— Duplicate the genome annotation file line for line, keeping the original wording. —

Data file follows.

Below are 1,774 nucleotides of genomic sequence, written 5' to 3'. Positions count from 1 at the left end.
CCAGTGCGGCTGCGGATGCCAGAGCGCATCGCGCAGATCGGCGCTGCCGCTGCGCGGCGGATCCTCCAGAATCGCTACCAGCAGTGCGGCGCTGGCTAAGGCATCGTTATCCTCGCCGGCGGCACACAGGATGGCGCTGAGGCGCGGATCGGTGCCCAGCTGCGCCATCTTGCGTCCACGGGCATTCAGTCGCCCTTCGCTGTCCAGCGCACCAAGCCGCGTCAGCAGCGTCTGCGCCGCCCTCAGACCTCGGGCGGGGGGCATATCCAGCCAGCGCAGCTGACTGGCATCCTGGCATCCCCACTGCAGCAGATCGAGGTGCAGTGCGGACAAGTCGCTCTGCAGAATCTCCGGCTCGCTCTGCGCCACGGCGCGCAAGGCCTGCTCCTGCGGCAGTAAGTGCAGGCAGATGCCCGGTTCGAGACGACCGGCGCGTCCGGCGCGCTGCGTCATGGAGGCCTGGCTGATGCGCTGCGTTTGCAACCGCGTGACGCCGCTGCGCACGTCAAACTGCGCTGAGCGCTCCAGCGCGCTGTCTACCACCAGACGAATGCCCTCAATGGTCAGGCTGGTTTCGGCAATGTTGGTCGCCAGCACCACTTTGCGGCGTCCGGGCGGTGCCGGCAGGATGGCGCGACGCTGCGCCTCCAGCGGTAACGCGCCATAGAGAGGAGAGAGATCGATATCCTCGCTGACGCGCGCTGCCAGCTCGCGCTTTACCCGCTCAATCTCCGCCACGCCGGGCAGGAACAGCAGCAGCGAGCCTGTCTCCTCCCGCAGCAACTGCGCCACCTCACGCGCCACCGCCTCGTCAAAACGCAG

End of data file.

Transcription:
Below are 1,774 nucleotides of genomic sequence, written 5' to 3'. Positions count from 1 at the left end.
CCAGTGCGGCTGCGGATGCCAGAGCGCATCGCGCAGATCGGCGCTGCCGCTGCGCGGCGGATCCTCCAGAATCGCTACCAGCAGTGCGGCGCTGGCTAAGGCATCGTTATCCTCGCCGGCGGCACACAGGATGGCGCTGAGGCGCGGATCGGTGCCCAGCTGCGCCATCTTGCGTCCACGGGCATTCAGTCGCCCTTCGCTGTCCAGCGCACCAAGCCGCGTCAGCAGCGTCTGCGCCGCCCTCAGACCTCGGGCGGGGGGCATATCCAGCCAGCGCAGCTGACTGGCATCCTGGCATCCCCACTGCAGCAGATCGAGGTGCAGTGCGGACAAGTCGCTCTGCAGAATCTCCGGCTCGCTCTGCGCCACGGCGCGCAAGGCCTGCTCCTGCGGCAGTAAGTGCAGGCAGATGCCCGGTTCGAGACGACCGGCGCGTCCGGCGCGCTGCGTCATGGAGGCCTGGCTGATGCGCTGCGTTTGCAACCGCGTGACGCCGCTGCGCACGTCAAACTGCGCTGAGCGCTCCAGCGCGCTGTCTACCACCAGACGAATGCCCTCAATGGTCAGGCTGGTTTCGGCAATGTTGGTCGCCAGCACCACTTTGCGGCGTCCGGGCGGTGCCGGCAGGATGGCGCGACGCTGCGCCTCCAGCGGTAACGCGCCATAGAGAGGAGAGAGATCGATATCCTCGCTGACGCGCGCTGCCAGCTCGCGCTTTACCCGCTCAATCTCCGCCACGCCGGGCAGGAACAGCAGCAGCGAGCCTGTCTCCTCCCGCAGCAACTGCGCCACCTCACGCGCCACCGCCTCGTCAAAACGCAG